Numeric Comparison of Hydraulic and Pneumatic Flow Forces and Velocities in a Proportional Solenoid Valve

  • Daehn, Joachim (Magnet-Schultz GmbH & Co. KG)
  • Wierschem, Andreas (FAU Erlangen-N├╝rnberg)
  • Ultsch, Eberhard (Magnet-Schultz GmbH & Co. KG)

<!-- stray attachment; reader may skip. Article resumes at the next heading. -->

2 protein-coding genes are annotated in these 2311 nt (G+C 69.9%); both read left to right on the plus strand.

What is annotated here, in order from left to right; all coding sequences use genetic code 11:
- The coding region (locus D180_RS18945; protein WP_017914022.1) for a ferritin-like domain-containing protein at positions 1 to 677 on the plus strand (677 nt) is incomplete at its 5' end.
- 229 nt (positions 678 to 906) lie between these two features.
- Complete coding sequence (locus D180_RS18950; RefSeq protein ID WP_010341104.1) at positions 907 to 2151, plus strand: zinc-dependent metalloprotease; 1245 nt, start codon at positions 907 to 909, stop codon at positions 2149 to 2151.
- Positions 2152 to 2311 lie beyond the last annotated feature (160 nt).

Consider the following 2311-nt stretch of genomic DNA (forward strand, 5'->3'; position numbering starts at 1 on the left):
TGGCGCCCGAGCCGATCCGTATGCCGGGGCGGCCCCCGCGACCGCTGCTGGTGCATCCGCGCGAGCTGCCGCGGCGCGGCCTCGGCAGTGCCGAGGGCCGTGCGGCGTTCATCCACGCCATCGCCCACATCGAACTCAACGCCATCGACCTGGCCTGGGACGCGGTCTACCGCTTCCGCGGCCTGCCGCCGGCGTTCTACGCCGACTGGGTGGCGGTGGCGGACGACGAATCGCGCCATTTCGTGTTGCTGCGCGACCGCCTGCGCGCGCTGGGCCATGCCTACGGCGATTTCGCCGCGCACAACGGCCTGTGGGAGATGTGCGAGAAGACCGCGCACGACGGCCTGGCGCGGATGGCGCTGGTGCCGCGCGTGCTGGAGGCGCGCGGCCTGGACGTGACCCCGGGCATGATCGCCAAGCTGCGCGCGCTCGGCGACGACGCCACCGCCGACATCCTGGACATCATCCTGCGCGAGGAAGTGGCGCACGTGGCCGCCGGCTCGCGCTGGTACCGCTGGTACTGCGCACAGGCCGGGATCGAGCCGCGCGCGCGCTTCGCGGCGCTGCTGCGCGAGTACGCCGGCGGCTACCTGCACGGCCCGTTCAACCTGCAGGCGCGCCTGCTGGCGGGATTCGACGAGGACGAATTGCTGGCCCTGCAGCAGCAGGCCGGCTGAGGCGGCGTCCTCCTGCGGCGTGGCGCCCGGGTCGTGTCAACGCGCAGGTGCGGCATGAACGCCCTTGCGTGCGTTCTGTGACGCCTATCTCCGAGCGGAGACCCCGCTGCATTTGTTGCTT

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Hydraulic proportional solenoid valves are designed to control the flow rate of a fluid passing the valve, based on the electric current applied to the solenoid. The electric current governs the spool position, which in turn opens and closes an orifice that allows the flow to pass. The functional test of this valve type using liquid fluids such as hydraulic oil is expensive, requires frequent exchange-service and contaminates the test object before shipping it to the customer. Conducting the test with an airflow instead would diminish or eliminate these undesirable effects. Of course, a pneumatic testing procedure is only valid if all testing criteria originally defined for hydraulic testing are still met reliably. To evaluate this approach, we have carried out experiments and full 3D simulations for both hydraulic and pneumatic flow. For the experimental validations, identical test stands holding a test valve are each connected to a hydraulic or to a pneumatic source. To ensure comparable results, the pressure drop is set to be identical and constant for hydraulic and pneumatic flow. We focus on the flow velocity field in the orifice area and the resulting flow-induced forces on key surfaces, as they might impair the comparability between hydraulic and pneumatic flow in the complex geometry at hand. The simulation of the pneumatic flow exhibits supersonic speeds downstream of the orifice at high pressure-drops for small valve openings. At larger openings, the pressure drop and in turn the velocities decrease and the flow is subsonic. Using pneumatics, a positive force is exerted on the spool edge, pushing the spool downwards and opening the orifice. For hydraulic flow, the opposite is the case. These effects persist across all spool strokes to various intensities and can be explained with the flow profiles. Although the pressure differences at the spool edge are significant, the small area on which they are exerted prevents any large forces that might significantly alter the spool position from being developed. Therefore, the flow forces do not prohibit pneumatic substitution of hydraulic testing.